Inside the Fire at first seems different from the dozens of hagiographies and psychobabble bios written about the Doors and the group’s mystical lead singer, Jim Morrison. It’s viewed from the perspective of a young fan, author Douglas Cameron, who falls into the gig of his life as assistant road manager for his favorite group.
The first chapters are a snapshot of Cameron’s teenage life in the late ‘60s, until he takes a bus from Rockford, Illinois, to a Doors show in Chicago. He gets inside the hall and meets the road manager, who puts him to work setting up equipment. The road manager then sends a series of letters (reproduced here) to Cameron and his father urging the teenager to focus on his studies his senior year before he’ll hire the kid.
The story reaches its climax early, when Cameron heads to L.A. in the summer of 1969 to work for his heroes. While there are some colorful stories along the way, Cameron barely gets to know Jim Morrison, who turns out to be – surprise – a jerk. The road manager turns out to be gay and interested in Cameron, but the young roadie resists. Then, 17 days – 60 pages into the book — after a few shows and a gig in Mexico, Cameron quits.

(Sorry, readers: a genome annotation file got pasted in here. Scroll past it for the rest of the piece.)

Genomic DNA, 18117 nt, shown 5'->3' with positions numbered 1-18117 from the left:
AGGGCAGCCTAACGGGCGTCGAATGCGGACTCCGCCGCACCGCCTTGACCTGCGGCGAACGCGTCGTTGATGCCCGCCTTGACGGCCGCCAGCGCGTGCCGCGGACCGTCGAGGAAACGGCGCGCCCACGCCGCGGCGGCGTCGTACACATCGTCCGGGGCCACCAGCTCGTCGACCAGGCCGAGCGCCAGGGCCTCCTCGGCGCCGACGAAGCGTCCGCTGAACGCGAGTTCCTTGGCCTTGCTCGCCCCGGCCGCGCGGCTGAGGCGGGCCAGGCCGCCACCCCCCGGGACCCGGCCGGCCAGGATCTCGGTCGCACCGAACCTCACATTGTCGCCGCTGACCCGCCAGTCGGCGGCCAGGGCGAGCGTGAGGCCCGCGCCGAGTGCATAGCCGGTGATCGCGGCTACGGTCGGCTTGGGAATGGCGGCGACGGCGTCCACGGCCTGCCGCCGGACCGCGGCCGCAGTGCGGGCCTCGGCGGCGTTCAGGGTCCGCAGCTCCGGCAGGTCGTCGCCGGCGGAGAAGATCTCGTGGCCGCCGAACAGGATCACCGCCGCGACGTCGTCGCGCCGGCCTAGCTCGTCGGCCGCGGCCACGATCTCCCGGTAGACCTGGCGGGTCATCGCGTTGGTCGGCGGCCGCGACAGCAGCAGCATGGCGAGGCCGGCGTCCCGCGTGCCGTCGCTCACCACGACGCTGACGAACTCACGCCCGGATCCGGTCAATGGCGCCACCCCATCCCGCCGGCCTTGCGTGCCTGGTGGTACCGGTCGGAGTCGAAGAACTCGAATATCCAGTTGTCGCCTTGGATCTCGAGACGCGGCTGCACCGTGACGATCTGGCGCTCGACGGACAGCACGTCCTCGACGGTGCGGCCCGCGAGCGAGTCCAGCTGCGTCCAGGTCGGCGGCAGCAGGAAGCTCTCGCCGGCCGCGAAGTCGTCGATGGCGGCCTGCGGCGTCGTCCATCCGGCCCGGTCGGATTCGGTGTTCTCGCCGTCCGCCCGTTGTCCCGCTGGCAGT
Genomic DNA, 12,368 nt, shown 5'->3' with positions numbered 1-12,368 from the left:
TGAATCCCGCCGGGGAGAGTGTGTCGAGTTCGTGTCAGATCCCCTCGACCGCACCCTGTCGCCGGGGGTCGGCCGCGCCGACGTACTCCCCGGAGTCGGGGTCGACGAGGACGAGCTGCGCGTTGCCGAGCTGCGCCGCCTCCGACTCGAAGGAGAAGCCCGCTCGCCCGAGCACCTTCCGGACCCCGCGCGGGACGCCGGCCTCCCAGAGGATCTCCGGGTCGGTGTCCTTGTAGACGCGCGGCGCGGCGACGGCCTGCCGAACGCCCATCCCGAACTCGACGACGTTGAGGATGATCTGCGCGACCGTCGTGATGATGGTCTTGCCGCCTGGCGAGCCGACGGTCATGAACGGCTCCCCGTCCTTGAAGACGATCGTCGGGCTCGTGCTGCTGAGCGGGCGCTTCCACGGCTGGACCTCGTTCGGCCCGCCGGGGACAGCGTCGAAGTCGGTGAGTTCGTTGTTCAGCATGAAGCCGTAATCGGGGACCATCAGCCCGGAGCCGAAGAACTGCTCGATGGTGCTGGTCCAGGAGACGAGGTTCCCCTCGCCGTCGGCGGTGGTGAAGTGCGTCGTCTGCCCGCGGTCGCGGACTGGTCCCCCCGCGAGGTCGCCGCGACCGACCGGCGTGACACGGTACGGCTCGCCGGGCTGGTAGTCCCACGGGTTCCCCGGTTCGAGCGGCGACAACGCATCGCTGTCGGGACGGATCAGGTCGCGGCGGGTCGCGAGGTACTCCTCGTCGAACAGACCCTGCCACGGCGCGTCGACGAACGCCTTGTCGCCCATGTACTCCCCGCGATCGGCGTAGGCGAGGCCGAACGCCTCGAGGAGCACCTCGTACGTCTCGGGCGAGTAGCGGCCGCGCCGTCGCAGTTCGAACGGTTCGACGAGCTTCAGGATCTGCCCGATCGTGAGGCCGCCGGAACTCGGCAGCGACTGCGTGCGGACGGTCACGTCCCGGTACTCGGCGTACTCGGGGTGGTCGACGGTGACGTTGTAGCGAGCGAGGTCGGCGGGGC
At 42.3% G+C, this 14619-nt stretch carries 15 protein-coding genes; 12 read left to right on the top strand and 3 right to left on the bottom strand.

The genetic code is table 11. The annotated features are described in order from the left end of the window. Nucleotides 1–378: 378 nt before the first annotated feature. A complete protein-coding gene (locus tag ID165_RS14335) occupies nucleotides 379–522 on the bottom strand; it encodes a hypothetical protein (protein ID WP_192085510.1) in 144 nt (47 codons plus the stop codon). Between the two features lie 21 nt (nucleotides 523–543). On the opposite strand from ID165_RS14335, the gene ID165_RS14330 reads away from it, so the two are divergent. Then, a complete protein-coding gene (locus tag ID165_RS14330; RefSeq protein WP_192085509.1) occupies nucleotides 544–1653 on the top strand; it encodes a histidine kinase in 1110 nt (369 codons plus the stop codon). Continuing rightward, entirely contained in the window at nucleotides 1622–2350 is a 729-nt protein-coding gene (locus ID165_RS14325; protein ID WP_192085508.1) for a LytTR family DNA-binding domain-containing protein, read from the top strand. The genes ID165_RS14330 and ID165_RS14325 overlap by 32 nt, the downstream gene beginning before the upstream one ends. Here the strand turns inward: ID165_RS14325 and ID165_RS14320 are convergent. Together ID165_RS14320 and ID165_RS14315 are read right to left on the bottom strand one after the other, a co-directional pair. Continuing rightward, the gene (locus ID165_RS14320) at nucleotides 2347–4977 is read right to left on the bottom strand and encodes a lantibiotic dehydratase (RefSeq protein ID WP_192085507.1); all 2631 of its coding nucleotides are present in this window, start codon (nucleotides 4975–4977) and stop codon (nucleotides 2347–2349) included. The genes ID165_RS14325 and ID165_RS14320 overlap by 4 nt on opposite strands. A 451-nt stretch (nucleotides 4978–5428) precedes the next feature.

It’s all denouement from there. Cameron follows the band’s career and Morrison’s death from afar, staying in occasional touch with the remaining members. He becomes a musician himself in a series of club bands before settling down to teach history.
Although the book starts out promisingly, the brevity of the time spent “Inside the Fire” sucks the energy out of the rest of the book. It drags on with photos and life after the Doors for another 60 pages. A transcription of a 1984 radio show on which Cameron was a guest along with Ray Manzarek takes up 24 pages at the end. The result is a book for Doors fanatics only.
Also available as an ebook.